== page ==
Our findings demonstrate that ED and depression are very common health problems among patients with diabetes. Depression was strongly associated with ED in both young and elderly men, whereas CVD was related to ED only in old men. The risk of ED in the presence of both depression and CVD was higher than their individual risks. A diet rich in fruits was related to a lower risk of ED.
The prevalence of ED in this study is within the range reported in other Asian countries. The prevalence of moderate or complete ED (IIEF score ⩽16) has been reported 78% among Saudi patients with diabetes,23 73% in the current study, 66% among Japanese patients24 and 64% among Chinese men with diabetes.25
Our findings consistent with previous studies1, 2, 9, 10, 13, 23 showed that ED is associated with age, duration of diabetes, CVD, depression and poor metabolic control. ED is often related to the severity and duration of diabetes. Patients with type II diabetes tend to report ED less frequently than patients with type I.1, 2 Multiple factors are involved in inducing ED among patients with diabetes including vascular disease, autonomic neuropathy, psychological problems and drug intake. However, the main cause of ED in patients with diabetes is unclear, but organic factors are more commonly cited.26 Poor metabolic control in patients with diabetes may lead to ED through causing vascular diseases.27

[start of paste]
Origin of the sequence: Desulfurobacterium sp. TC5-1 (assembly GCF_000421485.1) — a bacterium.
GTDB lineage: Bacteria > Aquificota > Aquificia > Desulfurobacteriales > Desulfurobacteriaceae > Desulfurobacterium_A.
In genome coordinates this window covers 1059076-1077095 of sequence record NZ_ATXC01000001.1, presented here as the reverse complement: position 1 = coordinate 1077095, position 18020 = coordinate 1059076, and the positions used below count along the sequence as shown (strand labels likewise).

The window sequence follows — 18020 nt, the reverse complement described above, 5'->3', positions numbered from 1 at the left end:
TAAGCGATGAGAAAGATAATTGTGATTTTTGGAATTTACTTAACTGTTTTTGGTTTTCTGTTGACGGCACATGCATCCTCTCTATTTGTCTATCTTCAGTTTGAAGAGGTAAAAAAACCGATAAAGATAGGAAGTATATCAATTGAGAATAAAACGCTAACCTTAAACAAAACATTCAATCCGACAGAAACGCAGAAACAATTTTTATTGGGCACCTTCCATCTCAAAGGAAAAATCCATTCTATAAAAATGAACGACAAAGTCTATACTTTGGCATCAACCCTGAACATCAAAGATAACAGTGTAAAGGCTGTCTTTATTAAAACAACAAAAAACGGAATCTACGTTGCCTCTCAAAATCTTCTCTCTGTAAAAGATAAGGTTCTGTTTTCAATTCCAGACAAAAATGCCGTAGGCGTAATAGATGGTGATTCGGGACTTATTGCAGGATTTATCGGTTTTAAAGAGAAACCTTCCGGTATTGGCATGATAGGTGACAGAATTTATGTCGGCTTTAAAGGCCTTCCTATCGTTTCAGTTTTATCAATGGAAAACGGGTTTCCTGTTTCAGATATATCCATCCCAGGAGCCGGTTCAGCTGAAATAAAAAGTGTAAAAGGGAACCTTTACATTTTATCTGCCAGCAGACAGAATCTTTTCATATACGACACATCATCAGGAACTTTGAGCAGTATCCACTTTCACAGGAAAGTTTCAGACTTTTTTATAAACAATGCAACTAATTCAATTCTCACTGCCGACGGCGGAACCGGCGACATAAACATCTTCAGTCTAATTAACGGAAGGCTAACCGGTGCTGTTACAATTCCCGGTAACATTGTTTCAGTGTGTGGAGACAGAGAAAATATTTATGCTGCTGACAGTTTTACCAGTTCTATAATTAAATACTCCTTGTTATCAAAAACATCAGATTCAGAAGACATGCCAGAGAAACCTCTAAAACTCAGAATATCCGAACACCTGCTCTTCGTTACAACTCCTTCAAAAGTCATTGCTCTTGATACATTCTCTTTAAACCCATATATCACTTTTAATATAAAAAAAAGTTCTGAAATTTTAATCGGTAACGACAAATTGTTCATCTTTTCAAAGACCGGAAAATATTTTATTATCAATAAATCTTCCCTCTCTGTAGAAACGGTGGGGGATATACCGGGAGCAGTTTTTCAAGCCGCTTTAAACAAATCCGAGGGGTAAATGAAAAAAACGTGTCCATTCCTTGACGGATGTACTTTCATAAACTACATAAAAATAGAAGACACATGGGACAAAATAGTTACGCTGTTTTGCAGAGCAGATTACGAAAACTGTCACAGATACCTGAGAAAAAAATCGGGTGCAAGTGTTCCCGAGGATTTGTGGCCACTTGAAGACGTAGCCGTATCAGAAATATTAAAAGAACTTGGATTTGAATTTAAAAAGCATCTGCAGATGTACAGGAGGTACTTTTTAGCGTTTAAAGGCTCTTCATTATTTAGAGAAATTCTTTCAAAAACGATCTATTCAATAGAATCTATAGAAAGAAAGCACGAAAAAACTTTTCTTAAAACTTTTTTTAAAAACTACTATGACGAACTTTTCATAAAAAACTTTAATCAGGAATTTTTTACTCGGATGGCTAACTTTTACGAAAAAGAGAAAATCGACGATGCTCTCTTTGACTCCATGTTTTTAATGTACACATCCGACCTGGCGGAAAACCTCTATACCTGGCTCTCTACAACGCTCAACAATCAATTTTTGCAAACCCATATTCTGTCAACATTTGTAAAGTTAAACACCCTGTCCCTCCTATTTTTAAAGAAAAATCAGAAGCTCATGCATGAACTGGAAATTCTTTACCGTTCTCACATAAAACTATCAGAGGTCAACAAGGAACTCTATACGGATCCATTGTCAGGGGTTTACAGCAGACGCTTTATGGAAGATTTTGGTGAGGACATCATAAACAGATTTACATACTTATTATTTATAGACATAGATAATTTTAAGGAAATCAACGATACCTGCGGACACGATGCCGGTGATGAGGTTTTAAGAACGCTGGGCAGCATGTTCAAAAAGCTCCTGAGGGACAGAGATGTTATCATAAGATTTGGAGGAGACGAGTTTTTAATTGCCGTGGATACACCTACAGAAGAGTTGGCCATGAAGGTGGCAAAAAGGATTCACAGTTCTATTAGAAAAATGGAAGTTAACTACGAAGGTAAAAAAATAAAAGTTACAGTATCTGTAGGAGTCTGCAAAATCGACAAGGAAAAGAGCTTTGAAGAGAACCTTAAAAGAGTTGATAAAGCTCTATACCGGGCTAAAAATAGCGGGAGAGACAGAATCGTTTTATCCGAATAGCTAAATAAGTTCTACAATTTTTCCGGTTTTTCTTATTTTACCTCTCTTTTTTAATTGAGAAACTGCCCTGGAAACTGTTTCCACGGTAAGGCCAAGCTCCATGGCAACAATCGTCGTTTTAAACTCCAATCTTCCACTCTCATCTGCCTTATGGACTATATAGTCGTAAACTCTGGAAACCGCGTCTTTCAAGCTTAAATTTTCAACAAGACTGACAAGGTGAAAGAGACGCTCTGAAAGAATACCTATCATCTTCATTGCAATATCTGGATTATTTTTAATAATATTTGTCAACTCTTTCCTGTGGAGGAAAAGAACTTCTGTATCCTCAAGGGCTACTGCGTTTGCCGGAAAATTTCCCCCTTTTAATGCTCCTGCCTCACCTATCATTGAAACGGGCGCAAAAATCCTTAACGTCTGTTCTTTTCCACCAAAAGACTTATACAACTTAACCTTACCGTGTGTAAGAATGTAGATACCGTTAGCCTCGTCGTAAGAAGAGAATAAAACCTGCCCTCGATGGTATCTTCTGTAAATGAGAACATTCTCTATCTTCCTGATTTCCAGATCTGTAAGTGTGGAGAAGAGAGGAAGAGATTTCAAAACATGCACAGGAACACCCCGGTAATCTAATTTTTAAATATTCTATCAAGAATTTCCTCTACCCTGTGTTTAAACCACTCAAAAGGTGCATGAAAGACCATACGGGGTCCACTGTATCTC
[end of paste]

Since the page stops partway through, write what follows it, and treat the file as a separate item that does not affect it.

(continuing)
The inter-relationship among diabetes, depression, vascular disease and ED is complex. There is a spider web of interlocking causes (Figure 2). Endothelial dysfunction/atherosclerosis may play a major role in the development of ED and vascular disease in patients with diabetes,1, 28, 29 and depression may predispose these patients to an early development of atherosclerosis.15 In addition, ED may be a potential predictor of silent coronary artery disease in men with diabetes,28 or ED, vascular disease and depression may share common risk factors.